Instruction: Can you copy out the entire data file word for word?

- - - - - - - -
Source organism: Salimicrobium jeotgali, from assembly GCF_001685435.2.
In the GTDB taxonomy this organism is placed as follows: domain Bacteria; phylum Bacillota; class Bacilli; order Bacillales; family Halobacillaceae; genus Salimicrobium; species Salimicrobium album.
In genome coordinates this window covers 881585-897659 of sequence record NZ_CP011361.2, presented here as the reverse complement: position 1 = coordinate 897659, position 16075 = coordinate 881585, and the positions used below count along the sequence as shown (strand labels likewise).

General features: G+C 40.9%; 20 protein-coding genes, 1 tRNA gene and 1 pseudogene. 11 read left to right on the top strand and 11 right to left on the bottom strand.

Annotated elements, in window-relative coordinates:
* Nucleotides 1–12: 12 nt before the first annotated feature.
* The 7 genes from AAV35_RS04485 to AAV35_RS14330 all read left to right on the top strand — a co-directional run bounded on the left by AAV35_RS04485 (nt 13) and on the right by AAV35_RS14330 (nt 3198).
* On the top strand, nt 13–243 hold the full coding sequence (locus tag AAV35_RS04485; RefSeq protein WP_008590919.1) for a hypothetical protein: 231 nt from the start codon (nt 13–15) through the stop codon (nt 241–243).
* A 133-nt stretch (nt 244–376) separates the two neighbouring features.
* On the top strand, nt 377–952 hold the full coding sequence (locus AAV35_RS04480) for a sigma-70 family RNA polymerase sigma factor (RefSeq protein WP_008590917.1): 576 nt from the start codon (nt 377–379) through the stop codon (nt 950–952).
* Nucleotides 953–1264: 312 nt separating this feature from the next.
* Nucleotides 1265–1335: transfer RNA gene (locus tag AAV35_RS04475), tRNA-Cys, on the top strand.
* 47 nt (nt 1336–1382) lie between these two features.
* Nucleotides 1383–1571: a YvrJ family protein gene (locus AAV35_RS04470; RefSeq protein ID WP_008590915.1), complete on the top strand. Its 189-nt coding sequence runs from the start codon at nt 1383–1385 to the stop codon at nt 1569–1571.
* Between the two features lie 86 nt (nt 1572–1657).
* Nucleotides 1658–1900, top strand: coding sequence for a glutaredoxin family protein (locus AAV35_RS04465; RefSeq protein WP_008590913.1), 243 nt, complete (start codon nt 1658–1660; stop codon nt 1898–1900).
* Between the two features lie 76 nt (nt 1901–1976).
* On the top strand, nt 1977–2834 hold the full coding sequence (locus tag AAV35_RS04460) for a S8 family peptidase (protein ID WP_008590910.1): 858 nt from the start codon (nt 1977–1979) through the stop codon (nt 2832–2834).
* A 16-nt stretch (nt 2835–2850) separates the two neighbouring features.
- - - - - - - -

Source organism: Salimicrobium jeotgali, from assembly GCF_001685435.2.
In the GTDB taxonomy this organism is placed as follows: domain Bacteria; phylum Bacillota; class Bacilli; order Bacillales; family Halobacillaceae; genus Salimicrobium; species Salimicrobium album.
In genome coordinates this window covers 881585-897659 of sequence record NZ_CP011361.2, presented here as the reverse complement: position 1 = coordinate 897659, position 16075 = coordinate 881585, and the positions used below count along the sequence as shown (strand labels likewise).

General features: G+C 40.9%; 20 protein-coding genes, 1 tRNA gene and 1 pseudogene. 11 read left to right on the top strand and 11 right to left on the bottom strand.

Annotated elements, in window-relative coordinates:
* Nucleotides 1–12: 12 nt before the first annotated feature.
* The 7 genes from AAV35_RS04485 to AAV35_RS14330 all read left to right on the top strand — a co-directional run bounded on the left by AAV35_RS04485 (nt 13) and on the right by AAV35_RS14330 (nt 3198).
* On the top strand, nt 13–243 hold the full coding sequence (locus tag AAV35_RS04485; RefSeq protein WP_008590919.1) for a hypothetical protein: 231 nt from the start codon (nt 13–15) through the stop codon (nt 241–243).
* A 133-nt stretch (nt 244–376) separates the two neighbouring features.
* On the top strand, nt 377–952 hold the full coding sequence (locus AAV35_RS04480) for a sigma-70 family RNA polymerase sigma factor (RefSeq protein WP_008590917.1): 576 nt from the start codon (nt 377–379) through the stop codon (nt 950–952).
* Nucleotides 953–1264: 312 nt separating this feature from the next.
* Nucleotides 1265–1335: transfer RNA gene (locus tag AAV35_RS04475), tRNA-Cys, on the top strand.
* 47 nt (nt 1336–1382) lie between these two features.
* Nucleotides 1383–1571: a YvrJ family protein gene (locus AAV35_RS04470; RefSeq protein ID WP_008590915.1), complete on the top strand. Its 189-nt coding sequence runs from the start codon at nt 1383–1385 to the stop codon at nt 1569–1571.
* Between the two features lie 86 nt (nt 1572–1657).
* Nucleotides 1658–1900, top strand: coding sequence for a glutaredoxin family protein (locus AAV35_RS04465; RefSeq protein WP_008590913.1), 243 nt, complete (start codon nt 1658–1660; stop codon nt 1898–1900).
* Between the two features lie 76 nt (nt 1901–1976).
* On the top strand, nt 1977–2834 hold the full coding sequence (locus tag AAV35_RS04460) for a S8 family peptidase (protein ID WP_008590910.1): 858 nt from the start codon (nt 1977–1979) through the stop codon (nt 2832–2834).
* A 16-nt stretch (nt 2835–2850) separates the two neighbouring features.